Recipients of public assistance
are among the most demonized groups of people in American society.
Even working people look down on them, claiming that their
benefits are too generous or even foolishly suggesting that both
and the poor have an easy life. Anecdotes abound of friends
or relatives on the dole who could support themselves if they weren’t
too lazy to work.
The condemnation is turned on its head
when the hand in the public treasury cookie jar comes from a
wealthy corporation. Wal-Mart, the largest retailer on earth,
has received $1
billion in subsidies from state and local governments across
the United States. If Wal-Mart can ask for the tax dollars of
hard working Americans it is little wonder that other corporate
interests are adamant in demanding a slice of corporate welfare
Among the repeat offenders of greed
at the public trough are professional sports teams.
Every municipality is given an assurance
that an arena or stadium will produce jobs and bring in millions
of revenue. In actuality the jobs produced are scarce and low
paid and the facilities never meet
predictions of economic benefits.
A comedic sports analogy
is definitely in order to describe the fleecing of the public
and the accommodation of
urban leaders. In the old Peanuts comic strip, the hapless hero,
Charlie Brown, listened to Lucy’s promise to let him kick the ball,
but on every occasion Lucy would pull the ball away at the last
moment and laugh when Charlie Brown fell on his behind.
Urban political leaders
have been reduced to comic book characters by corporate interests.
New York City
is getting the Charlie Brown treatment from both the New York
Jets football team and the Nets basketball franchise. The Jets
want to build a stadium and convention center on Manhattan’s
west side that would also double as a facility for the 2012 Olympics
if they are held in New York. They Jets are asking for $600
million from the state and the city. The Nets plan to condemn
property through eminent domain in downtown Brooklyn to build
an arena for their basketball team. Their reach into the public
purse is for $449 million.
The refrain is the same.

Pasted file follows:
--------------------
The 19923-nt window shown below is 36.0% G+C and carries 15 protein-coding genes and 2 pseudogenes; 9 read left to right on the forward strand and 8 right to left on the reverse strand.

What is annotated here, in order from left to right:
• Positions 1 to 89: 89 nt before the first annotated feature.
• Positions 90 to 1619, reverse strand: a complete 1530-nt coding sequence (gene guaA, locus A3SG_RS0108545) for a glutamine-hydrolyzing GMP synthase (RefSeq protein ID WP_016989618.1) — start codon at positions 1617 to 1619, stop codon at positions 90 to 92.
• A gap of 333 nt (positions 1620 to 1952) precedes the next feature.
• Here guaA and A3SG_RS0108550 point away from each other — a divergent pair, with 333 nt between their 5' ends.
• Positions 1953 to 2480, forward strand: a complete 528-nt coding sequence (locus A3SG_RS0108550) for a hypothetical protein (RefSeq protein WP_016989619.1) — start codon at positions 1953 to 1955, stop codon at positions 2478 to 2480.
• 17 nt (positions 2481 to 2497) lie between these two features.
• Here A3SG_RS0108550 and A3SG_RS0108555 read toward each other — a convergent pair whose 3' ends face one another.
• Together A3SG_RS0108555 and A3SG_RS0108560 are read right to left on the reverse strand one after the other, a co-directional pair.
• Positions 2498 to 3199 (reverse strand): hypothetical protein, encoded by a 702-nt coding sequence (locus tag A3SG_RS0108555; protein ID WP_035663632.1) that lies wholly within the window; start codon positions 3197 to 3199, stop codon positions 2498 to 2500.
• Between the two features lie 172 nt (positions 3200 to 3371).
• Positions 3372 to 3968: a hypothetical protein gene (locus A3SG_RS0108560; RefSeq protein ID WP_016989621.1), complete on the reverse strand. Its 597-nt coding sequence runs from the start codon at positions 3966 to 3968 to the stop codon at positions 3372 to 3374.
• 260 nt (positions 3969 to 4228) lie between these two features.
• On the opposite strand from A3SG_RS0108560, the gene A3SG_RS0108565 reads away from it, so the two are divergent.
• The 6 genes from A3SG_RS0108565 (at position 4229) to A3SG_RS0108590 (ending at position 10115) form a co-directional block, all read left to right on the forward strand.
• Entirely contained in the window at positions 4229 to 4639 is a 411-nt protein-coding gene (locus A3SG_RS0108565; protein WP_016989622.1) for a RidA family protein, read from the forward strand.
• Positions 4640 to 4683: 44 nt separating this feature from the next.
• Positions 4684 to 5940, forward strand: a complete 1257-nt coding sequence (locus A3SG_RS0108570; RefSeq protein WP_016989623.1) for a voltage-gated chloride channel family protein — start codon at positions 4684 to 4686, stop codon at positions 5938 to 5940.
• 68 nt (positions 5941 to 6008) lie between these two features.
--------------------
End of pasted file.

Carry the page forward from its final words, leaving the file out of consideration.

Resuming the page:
The facilities will provide jobs, revenue and tourism. The Charlie
New York’s black leadership have all begun taking their turn
at kicking the ball. Paul T. Williams, President of 100 Black
Men Inc., is the latest victim. Mr. Williams believes that the
high rate of black unemployment in New York will disappear if
tax payers just turn their coffers over to the Jets. It is unfortunate
that Williams didn’t read a report written by the New York City
Independent Budget Office. The IBO concludes that the Jets revenue
estimates are overly
optimistic and that the facility will only provide half of
the jobs that the Jets claim it will.
The same elected officials and corporate
interests who could do something about the 48%
unemployment rate for black men in New York are now using
that data to advocate for public subsidies to wealthy corporations
and individuals. When the high unemployment numbers were made
public neither Governor George Pataki nor Mayor Michael Bloomberg
expressed any interest in tackling the problem. Now that they
want public funding for their pet white elephant, black male
unemployment is used as the reason to make these projects move
Black elected officials have not disappointed
their superiors and have dutifully stepped forward and proclaimed
themselves believers in the old time religion of corporate welfare.
spectacle would not be repeated in city after city if black
leaders made the effort to plan for economic development, or
even if they bothered to read the Black Commentator series “Wanted:
A Plan for the Cities to Save Themselves.”
city mayors have been reduced to a bizarre class of beggars,
lining up at corporate
doorsteps with gifts of public resources. Urban executives
extend permanent invitations to private capital managers to
do whatever they want with constituents’ property and futures,
but please do something! Rarely do they have anything
resembling a plan of their own, beyond a firm determination
to accept whatever capital offers, and a willingness to out-grovel
the next mayor in line.
The plan for the Nets arena has a
sweetener of 4,500 units of housing. Even ACORN,
known for its grass roots organizing on issues of equity and
justice, supports the giveaway to the Nets because of the housing
component. If it weren’t so sad it might be funny. The developer
can make money constructing housing without a public subsidy
and yet even a progressive organization is ready to bless an
unnecessary giveaway of public funds.
The civic leaders and
politicians who want to be thought of as leaders need to start
part. Their homework assignment is to read the entire series “A
Plan for the Cities to Save Themselves”. They might come up
with ways to help their communities instead of asking “How
high?” when corporations say, “Jump!” Urban leaders just might
find a way to truly save their communities instead of relying
on old formulas that have been proven untrue time and again.
If both teams succeed in their plans for public subsidy they
should be renamed. It won’t be enough for the names to rhyme.
They should both be called the Kings, the Welfare Kings, of
New York City.